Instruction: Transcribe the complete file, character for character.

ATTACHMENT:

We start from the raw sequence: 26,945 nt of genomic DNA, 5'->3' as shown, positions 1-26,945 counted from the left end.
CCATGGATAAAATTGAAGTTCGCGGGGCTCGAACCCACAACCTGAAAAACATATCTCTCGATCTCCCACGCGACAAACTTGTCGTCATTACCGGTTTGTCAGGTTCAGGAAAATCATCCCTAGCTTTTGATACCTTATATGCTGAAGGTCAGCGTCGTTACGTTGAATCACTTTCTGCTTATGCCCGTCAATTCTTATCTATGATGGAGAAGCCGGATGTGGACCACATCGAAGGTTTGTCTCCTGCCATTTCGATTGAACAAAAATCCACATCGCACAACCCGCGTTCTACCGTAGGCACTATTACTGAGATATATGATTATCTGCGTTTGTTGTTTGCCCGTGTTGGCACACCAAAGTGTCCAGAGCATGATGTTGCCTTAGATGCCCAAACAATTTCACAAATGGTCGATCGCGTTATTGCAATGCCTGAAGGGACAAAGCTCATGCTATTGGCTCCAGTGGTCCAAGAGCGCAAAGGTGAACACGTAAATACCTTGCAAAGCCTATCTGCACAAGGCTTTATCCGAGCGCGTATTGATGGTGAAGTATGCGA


We start from the raw sequence: 26,945 nt of genomic DNA, 5'->3' as shown, positions 1-26,945 counted from the left end.
CCATGGATAAAATTGAAGTTCGCGGGGCTCGAACCCACAACCTGAAAAACATATCTCTCGATCTCCCACGCGACAAACTTGTCGTCATTACCGGTTTGTCAGGTTCAGGAAAATCATCCCTAGCTTTTGATACCTTATATGCTGAAGGTCAGCGTCGTTACGTTGAATCACTTTCTGCTTATGCCCGTCAATTCTTATCTATGATGGAGAAGCCGGATGTGGACCACATCGAAGGTTTGTCTCCTGCCATTTCGATTGAACAAAAATCCACATCGCACAACCCGCGTTCTACCGTAGGCACTATTACTGAGATATATGATTATCTGCGTTTGTTGTTTGCCCGTGTTGGCACACCAAAGTGTCCAGAGCATGATGTTGCCTTAGATGCCCAAACAATTTCACAAATGGTCGATCGCGTTATTGCAATGCCTGAAGGGACAAAGCTCATGCTATTGGCTCCAGTGGTCCAAGAGCGCAAAGGTGAACACGTAAATACCTTGCAAAGCCTATCTGCACAAGGCTTTATCCGAGCGCGTATTGATGGTGAAGTATGCGA